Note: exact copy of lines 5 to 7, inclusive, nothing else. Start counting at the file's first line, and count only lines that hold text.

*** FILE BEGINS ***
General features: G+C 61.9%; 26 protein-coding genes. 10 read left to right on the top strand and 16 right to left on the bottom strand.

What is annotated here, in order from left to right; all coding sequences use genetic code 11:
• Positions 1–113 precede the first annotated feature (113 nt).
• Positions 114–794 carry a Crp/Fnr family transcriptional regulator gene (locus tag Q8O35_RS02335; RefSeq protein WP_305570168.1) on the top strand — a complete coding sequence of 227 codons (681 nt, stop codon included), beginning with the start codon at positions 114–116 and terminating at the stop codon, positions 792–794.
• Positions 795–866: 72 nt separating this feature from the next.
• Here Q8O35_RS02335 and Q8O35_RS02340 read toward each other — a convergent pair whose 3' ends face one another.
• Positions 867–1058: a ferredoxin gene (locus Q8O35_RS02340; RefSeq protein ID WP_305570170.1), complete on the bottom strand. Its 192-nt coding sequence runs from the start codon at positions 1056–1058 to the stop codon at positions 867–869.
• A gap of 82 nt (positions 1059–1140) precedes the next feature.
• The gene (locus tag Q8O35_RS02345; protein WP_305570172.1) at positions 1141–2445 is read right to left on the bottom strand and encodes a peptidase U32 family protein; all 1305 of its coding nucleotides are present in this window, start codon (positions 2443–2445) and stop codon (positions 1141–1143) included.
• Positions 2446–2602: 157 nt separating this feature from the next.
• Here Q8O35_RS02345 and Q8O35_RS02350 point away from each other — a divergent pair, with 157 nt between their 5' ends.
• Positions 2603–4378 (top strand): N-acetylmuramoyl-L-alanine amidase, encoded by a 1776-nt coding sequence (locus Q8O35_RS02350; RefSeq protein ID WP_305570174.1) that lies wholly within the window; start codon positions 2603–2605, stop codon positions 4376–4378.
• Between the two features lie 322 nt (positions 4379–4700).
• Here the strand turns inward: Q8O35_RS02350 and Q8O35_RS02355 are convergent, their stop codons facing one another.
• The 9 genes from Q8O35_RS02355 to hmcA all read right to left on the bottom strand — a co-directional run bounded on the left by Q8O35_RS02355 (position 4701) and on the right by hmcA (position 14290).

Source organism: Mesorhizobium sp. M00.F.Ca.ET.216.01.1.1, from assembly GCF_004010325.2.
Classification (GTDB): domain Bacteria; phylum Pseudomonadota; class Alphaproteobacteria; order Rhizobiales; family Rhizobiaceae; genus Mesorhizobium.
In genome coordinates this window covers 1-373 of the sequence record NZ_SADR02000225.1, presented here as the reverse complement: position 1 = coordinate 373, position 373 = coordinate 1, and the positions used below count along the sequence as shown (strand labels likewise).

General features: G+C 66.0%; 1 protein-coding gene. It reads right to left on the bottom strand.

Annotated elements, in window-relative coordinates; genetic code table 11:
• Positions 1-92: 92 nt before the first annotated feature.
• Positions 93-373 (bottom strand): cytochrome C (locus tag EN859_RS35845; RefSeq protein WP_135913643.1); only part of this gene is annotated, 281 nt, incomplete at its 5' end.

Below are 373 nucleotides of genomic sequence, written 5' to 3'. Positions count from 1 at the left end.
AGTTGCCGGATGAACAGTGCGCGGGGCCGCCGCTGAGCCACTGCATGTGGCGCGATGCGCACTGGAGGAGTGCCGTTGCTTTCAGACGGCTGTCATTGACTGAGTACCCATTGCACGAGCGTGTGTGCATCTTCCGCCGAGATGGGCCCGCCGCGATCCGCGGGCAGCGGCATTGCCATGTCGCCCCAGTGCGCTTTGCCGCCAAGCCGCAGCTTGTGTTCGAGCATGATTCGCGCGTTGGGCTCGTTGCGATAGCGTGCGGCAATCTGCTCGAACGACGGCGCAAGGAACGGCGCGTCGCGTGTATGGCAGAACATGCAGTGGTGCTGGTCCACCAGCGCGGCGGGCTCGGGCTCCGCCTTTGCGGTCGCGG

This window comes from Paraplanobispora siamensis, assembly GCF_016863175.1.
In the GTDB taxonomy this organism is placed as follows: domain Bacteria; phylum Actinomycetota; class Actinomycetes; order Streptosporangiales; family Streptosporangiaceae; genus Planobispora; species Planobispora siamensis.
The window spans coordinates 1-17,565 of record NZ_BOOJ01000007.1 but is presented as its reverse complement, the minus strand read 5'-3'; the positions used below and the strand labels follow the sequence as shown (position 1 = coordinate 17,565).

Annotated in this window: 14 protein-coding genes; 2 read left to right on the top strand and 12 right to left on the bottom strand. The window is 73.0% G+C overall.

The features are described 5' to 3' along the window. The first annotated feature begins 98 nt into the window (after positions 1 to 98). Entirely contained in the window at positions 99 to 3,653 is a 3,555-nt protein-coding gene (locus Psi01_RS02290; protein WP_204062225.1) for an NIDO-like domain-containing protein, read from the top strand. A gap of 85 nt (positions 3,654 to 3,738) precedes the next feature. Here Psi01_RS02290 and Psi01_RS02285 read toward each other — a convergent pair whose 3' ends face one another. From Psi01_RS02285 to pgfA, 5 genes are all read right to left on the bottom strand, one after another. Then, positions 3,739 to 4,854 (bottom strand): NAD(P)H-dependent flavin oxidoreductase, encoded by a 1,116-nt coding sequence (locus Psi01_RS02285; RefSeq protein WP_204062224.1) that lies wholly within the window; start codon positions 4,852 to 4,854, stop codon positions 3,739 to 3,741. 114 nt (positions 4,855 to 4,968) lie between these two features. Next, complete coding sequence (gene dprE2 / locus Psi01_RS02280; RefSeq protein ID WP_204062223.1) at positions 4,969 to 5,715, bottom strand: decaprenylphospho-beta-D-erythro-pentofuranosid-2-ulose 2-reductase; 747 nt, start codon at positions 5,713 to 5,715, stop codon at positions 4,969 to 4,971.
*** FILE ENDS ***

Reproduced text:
• Positions 795–866: 72 nt separating this feature from the next.
• Here Q8O35_RS02335 and Q8O35_RS02340 read toward each other — a convergent pair whose 3' ends face one another.
• Positions 867–1058: a ferredoxin gene (locus Q8O35_RS02340; RefSeq protein ID WP_305570170.1), complete on the bottom strand. Its 192-nt coding sequence runs from the start codon at positions 1056–1058 to the stop codon at positions 867–869.